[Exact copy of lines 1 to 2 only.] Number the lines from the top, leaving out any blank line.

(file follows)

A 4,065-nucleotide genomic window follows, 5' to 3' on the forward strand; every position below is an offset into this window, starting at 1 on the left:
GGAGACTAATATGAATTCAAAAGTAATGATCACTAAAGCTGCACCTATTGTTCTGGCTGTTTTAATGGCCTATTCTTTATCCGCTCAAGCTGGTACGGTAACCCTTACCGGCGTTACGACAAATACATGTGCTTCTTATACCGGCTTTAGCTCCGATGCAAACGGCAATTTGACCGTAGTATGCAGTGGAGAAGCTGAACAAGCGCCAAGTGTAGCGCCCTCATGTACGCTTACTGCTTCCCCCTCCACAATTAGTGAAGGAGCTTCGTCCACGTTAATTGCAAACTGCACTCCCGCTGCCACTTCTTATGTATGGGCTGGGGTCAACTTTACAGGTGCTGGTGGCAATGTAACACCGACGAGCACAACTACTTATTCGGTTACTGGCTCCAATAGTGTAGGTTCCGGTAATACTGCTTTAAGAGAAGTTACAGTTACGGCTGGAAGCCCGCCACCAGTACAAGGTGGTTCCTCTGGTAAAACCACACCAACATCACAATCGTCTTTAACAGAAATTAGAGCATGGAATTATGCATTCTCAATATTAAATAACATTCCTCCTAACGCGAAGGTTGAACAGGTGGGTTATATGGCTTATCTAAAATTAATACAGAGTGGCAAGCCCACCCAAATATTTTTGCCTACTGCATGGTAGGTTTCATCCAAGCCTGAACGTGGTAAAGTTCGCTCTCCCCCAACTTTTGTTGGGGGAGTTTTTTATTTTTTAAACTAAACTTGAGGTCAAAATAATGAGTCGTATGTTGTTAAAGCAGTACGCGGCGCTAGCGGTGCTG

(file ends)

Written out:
A 4,065-nucleotide genomic window follows, 5' to 3' on the forward strand; every position below is an offset into this window, starting at 1 on the left:
GGAGACTAATATGAATTCAAAAGTAATGATCACTAAAGCTGCACCTATTGTTCTGGCTGTTTTAATGGCCTATTCTTTATCCGCTCAAGCTGGTACGGTAACCCTTACCGGCGTTACGACAAATACATGTGCTTCTTATACCGGCTTTAGCTCCGATGCAAACGGCAATTTGACCGTAGTATGCAGTGGAGAAGCTGAACAAGCGCCAAGTGTAGCGCCCTCATGTACGCTTACTGCTTCCCCCTCCACAATTAGTGAAGGAGCTTCGTCCACGTTAATTGCAAACTGCACTCCCGCTGCCACTTCTTATGTATGGGCTGGGGTCAACTTTACAGGTGCTGGTGGCAATGTAACACCGACGAGCACAACTACTTATTCGGTTACTGGCTCCAATAGTGTAGGTTCCGGTAATACTGCTTTAAGAGAAGTTACAGTTACGGCTGGAAGCCCGCCACCAGTACAAGGTGGTTCCTCTGGTAAAACCACACCAACATCACAATCGTCTTTAACAGAAATTAGAGCATGGAATTATGCATTCTCAATATTAAATAACATTCCTCCTAACGCGAAGGTTGAACAGGTGGGTTATATGGCTTATCTAAAATTAATACAGAGTGGCAAGCCCACCCAAATATTTTTGCCTACTGCATGGTAGGTTTCATCCAAGCCTGAACGTGGTAAAGTTCGCTCTCCCCCAACTTTTGTTGGGGGAGTTTTTTATTTTTTAAACTAAACTTGAGGTCAAAATAATGAGTCGTATGTTGTTAAAGCAGTACGCGGCGCTAGCGGTGCTG